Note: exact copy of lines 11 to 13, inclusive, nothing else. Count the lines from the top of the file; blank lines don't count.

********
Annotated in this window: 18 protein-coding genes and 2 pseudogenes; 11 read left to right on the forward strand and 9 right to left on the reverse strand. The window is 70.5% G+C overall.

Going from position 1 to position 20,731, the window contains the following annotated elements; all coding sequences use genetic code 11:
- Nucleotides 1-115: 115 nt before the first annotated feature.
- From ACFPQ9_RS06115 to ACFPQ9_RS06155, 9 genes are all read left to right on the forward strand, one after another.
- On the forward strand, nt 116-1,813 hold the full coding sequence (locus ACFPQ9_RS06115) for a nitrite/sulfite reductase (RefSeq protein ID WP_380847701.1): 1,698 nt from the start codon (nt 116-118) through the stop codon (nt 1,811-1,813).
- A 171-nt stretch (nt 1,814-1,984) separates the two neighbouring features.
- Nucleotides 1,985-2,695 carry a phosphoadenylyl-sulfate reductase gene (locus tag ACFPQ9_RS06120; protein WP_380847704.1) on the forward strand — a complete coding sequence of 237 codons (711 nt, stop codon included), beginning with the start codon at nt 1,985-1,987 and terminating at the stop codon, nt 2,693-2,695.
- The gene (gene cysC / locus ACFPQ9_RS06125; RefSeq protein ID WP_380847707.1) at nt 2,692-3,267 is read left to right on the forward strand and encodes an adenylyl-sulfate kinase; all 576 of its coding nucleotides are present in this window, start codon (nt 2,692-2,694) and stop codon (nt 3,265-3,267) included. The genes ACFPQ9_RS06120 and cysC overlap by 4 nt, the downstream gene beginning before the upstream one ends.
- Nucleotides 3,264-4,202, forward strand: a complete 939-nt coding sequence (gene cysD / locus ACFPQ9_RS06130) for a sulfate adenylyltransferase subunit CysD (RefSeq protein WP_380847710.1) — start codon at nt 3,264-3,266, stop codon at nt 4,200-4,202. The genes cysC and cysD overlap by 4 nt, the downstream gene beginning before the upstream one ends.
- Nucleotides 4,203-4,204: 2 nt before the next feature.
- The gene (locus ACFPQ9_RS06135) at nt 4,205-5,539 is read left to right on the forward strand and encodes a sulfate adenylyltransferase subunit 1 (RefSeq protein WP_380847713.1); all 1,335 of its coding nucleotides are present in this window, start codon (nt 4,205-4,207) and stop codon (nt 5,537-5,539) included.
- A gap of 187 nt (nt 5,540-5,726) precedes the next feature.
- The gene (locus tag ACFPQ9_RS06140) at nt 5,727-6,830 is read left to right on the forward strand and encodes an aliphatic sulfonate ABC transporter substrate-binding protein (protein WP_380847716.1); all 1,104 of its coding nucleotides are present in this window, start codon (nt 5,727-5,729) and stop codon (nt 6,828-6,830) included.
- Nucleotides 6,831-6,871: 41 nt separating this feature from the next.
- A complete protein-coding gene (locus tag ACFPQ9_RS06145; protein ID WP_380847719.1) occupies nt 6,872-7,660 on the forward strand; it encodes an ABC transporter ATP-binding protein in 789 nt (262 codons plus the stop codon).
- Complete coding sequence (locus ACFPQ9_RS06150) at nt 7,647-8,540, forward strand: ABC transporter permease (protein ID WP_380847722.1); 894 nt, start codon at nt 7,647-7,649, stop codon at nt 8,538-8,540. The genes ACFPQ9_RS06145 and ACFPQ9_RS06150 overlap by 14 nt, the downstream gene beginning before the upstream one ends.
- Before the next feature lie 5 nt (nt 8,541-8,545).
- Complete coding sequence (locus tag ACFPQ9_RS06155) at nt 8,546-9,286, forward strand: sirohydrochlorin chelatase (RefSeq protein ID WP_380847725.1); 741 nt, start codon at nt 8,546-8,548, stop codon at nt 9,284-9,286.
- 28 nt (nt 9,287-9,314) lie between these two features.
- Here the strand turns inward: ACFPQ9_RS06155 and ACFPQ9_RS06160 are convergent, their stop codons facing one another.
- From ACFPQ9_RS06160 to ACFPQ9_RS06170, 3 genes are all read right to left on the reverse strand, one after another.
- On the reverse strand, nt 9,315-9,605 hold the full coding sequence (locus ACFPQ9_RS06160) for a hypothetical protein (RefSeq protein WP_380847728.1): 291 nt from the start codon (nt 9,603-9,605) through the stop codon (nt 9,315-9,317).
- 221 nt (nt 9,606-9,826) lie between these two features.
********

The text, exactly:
- The gene (locus ACFPQ9_RS06135) at nt 4,205-5,539 is read left to right on the forward strand and encodes a sulfate adenylyltransferase subunit 1 (RefSeq protein WP_380847713.1); all 1,335 of its coding nucleotides are present in this window, start codon (nt 4,205-4,207) and stop codon (nt 5,537-5,539) included.
- A gap of 187 nt (nt 5,540-5,726) precedes the next feature.
- The gene (locus tag ACFPQ9_RS06140) at nt 5,727-6,830 is read left to right on the forward strand and encodes an aliphatic sulfonate ABC transporter substrate-binding protein (protein WP_380847716.1); all 1,104 of its coding nucleotides are present in this window, start codon (nt 5,727-5,729) and stop codon (nt 6,828-6,830) included.